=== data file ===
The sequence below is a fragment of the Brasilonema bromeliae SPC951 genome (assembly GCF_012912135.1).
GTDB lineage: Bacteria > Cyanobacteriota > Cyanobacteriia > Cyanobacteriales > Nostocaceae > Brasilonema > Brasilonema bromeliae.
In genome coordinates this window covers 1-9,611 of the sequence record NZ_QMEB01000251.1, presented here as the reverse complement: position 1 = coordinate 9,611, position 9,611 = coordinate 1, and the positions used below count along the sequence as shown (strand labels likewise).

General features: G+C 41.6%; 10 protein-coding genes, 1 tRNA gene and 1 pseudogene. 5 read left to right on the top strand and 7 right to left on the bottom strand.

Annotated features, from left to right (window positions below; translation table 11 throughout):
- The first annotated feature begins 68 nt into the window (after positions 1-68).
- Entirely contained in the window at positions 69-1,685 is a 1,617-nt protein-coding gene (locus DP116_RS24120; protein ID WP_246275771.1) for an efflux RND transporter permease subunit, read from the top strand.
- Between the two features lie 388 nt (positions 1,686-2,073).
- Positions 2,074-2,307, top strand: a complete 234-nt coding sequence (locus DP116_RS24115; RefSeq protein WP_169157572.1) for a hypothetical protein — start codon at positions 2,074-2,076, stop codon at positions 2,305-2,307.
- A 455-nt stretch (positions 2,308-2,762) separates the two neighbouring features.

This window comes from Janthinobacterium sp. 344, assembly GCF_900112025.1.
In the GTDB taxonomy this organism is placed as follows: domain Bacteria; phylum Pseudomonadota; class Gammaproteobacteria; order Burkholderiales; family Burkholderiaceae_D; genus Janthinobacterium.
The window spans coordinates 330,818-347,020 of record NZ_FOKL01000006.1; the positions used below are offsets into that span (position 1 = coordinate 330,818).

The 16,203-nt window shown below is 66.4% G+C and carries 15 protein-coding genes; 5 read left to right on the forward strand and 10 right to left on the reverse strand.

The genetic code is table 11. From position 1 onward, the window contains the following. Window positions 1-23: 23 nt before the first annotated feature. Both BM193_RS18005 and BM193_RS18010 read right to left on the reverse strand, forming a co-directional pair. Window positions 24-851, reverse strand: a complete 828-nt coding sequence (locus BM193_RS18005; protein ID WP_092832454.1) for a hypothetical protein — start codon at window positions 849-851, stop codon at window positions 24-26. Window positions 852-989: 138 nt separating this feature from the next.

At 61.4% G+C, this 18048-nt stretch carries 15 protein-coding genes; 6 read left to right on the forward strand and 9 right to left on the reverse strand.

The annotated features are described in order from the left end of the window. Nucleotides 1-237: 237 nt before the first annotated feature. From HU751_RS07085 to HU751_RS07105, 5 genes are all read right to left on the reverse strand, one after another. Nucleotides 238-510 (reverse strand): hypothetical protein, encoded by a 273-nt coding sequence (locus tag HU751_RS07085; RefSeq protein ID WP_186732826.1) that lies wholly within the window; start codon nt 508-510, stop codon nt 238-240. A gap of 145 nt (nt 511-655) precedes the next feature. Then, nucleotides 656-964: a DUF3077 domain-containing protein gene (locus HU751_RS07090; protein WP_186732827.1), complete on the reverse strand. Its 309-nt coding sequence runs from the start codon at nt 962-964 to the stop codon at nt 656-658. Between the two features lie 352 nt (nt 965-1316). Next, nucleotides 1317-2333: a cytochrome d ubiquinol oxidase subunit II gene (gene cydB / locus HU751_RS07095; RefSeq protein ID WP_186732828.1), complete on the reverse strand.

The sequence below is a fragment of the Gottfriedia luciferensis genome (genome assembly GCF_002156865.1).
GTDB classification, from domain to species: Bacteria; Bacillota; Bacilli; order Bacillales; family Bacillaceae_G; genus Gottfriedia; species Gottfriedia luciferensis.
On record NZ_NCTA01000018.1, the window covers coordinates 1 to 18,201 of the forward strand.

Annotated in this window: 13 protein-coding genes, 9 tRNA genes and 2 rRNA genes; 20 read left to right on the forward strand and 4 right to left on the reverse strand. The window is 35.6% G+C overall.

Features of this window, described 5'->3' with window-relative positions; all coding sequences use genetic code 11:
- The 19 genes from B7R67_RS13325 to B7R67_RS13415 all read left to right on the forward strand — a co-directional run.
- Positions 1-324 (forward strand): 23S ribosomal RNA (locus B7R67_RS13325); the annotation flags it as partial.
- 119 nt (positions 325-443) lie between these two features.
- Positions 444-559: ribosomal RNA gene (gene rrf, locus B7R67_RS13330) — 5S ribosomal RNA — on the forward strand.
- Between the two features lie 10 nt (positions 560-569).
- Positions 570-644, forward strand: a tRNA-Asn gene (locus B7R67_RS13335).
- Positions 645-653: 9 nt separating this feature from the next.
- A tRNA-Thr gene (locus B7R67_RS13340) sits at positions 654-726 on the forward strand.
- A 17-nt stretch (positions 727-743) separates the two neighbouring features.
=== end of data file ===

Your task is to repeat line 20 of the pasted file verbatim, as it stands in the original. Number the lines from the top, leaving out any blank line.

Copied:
On record NZ_NCTA01000018.1, the window covers coordinates 1 to 18,201 of the forward strand.